9,10-Dibromoanthracene

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9,10-Dibromoanthracene
9,10-dibromoanthracene structure.png
Names
Preferred IUPAC name
9,10-Dibromoanthracene
Identifiers
3D model (JSmol)
ChEMBL
ChemSpider
ECHA InfoCard 100.007.586 Edit this at Wikidata
EC Number
  • 208-342-4
UNII
  • InChI=1S/C14H8Br2/c15-13-9-5-1-2-6-10(9)14(16)12-8-4-3-7-11(12)13/h1-8H
    Key: BRUOAURMAFDGLP-UHFFFAOYSA-N
  • C1=CC=C2C(=C1)C(=C3C=CC=CC3=C2Br)Br
Properties
C14H8Br2
Molar mass 336.026 g·mol−1
Hazards
GHS labelling:
GHS07: Exclamation markGHS09: Environmental hazard
Warning
H315, H319, H335, H410
P261, P264, P271, P273, P280, P302+P352, P304+P340, P305+P351+P338, P312, P321, P332+P313, P337+P313, P362, P391, P403+P233, P405, P501
Except where otherwise noted, data are given for materials in their standard state (at 25 °C [77 °F], 100 kPa).

9,10-Dibromoanthracene is an organic chemical compound containing anthracene with two bromine atoms substituted on its central ring. It is notable in that it was the first single molecule to have a chemical reaction observed by an atomic force microscope and scanning tunneling microscopy.[1]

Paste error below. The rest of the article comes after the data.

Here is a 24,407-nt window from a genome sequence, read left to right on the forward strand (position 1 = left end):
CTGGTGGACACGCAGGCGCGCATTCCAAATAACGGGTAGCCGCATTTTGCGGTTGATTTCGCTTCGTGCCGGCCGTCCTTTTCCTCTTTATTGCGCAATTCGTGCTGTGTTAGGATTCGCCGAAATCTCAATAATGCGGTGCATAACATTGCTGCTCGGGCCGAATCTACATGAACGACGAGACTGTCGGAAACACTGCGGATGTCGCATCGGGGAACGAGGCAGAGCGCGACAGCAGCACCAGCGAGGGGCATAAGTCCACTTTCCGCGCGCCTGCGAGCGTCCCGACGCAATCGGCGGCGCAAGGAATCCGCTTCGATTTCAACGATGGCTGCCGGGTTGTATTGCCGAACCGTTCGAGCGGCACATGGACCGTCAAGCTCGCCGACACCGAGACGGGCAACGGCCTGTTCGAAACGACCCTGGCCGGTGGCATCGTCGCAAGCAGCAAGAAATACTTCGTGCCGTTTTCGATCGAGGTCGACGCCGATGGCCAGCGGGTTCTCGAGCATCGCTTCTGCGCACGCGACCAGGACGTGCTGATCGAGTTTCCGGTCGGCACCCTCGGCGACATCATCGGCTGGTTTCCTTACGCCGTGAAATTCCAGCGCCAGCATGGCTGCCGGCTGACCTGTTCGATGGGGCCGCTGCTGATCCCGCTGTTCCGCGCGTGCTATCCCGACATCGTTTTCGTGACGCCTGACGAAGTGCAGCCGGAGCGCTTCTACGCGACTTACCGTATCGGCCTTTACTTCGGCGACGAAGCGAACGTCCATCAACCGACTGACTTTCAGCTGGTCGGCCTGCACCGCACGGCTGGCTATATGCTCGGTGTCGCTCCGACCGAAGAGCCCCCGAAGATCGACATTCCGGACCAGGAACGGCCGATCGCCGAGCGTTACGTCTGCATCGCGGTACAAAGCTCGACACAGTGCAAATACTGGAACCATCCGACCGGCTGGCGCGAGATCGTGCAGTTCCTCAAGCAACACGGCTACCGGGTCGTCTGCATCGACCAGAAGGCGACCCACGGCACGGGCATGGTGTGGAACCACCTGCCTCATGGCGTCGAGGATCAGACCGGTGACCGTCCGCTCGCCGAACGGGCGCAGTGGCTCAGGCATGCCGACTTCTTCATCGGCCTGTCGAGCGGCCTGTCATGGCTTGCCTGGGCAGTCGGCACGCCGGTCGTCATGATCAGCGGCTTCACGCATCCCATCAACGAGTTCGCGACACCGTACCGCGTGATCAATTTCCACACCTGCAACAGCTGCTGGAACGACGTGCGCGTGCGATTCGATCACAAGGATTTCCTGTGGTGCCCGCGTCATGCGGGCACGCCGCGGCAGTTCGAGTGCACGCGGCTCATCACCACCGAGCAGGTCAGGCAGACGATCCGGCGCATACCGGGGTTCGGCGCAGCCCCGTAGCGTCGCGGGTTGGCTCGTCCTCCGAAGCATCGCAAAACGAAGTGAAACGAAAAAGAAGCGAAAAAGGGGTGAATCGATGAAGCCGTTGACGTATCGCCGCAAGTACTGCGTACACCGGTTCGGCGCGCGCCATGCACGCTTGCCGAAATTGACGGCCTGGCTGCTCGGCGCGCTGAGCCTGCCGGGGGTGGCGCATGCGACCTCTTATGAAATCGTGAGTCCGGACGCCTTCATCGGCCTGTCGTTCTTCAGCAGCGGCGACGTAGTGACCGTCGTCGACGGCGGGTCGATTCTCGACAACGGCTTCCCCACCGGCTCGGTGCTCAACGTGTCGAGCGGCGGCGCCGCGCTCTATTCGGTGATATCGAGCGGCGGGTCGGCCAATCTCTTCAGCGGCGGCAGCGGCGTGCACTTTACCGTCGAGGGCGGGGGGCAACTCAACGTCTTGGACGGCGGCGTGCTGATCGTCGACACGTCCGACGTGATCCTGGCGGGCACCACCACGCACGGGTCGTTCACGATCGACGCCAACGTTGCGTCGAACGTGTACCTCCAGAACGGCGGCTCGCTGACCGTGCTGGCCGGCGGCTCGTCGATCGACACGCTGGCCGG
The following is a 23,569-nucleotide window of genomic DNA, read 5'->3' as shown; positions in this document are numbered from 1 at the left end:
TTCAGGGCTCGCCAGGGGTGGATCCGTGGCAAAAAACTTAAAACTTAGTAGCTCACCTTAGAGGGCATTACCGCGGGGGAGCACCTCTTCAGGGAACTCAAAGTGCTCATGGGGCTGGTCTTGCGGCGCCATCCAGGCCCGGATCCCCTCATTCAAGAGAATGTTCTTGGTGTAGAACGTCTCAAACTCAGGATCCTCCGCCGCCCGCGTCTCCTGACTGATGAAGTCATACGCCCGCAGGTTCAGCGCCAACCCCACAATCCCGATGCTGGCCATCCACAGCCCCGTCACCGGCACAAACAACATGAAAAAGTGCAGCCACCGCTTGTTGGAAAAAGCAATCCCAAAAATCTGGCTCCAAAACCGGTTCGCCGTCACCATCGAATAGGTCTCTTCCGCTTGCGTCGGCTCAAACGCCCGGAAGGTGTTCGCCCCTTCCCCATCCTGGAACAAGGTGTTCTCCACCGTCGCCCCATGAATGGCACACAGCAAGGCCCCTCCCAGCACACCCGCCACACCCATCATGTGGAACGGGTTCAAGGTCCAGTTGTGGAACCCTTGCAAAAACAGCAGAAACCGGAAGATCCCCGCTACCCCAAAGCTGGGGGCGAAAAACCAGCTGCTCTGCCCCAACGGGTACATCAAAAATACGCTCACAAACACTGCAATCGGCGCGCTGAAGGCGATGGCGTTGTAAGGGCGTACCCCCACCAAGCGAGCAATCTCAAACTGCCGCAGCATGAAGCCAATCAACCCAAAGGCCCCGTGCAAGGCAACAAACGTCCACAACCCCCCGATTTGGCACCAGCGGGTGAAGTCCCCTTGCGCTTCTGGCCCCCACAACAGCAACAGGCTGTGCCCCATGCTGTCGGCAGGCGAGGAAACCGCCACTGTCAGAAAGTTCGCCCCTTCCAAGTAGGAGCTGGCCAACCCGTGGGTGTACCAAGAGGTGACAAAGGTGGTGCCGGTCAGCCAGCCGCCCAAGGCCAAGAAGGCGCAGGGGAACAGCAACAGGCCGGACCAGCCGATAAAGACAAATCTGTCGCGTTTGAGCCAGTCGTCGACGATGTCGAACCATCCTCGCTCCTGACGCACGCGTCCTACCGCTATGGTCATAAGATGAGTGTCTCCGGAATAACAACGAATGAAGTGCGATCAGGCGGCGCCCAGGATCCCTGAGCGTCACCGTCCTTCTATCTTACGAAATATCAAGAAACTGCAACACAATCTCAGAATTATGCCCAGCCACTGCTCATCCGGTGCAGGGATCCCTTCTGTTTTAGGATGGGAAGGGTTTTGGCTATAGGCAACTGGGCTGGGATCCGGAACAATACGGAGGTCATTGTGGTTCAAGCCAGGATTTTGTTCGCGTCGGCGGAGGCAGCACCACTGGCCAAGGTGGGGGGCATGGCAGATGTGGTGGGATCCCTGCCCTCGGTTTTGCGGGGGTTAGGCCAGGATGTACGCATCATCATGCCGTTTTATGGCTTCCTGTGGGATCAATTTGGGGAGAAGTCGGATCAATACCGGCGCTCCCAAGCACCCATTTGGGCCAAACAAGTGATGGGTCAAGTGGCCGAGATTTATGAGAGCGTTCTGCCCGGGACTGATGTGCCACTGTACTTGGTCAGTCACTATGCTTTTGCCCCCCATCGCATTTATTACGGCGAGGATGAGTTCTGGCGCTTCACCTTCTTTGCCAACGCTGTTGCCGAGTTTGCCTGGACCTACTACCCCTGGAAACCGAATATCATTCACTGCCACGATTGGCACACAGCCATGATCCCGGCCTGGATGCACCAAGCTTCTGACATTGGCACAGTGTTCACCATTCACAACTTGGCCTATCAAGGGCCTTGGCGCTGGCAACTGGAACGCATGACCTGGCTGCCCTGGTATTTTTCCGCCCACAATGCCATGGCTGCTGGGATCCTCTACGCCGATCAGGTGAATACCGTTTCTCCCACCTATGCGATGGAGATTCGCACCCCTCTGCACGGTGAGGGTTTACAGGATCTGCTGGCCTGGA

Production[edit]

Ian M. Heilbron and John S. Heaton were the first to synthesize this in 1923 in England.[1]

Properties[edit]

9,10-Dibromoanthracene is electroluminescent, giving off a blue light.[2]

Reactions[edit]

The carbon–bromine bonds can be fragmented in two successive steps by voltage pulses from tip of a scanning tunneling microscope. The resulting carbon radicals are stabilized by the sodium chloride substrate on which the 9,10-dibromoanthracene reactant was placed. Further voltage pulses cause the diradical to convert to a diyne (or back again) via a Bergman cyclization reaction.[3]

Dibromoanthracene STM reaction.png

References[edit]

  1. ^ a b "9,10-Dibromoanthracene". American Chemical Society.
  2. ^ Brar, Sukhwinder Singh; Mahajan, Aman; Bedi, R. K. (10 January 2014). "Structural, optical and electrical characterization of hot wall grown 9,10-dibromoanthracene films for light emitting applications". Electronic Materials Letters. 10 (1): 199–204. doi:10.1007/s13391-013-3153-8. S2CID 135788635.
  3. ^ Borman, Stu (2016). "Chemists Nudge Molecule To React Then Watch Bonds Break And Form". Vol. 94, no. 5. p. 7.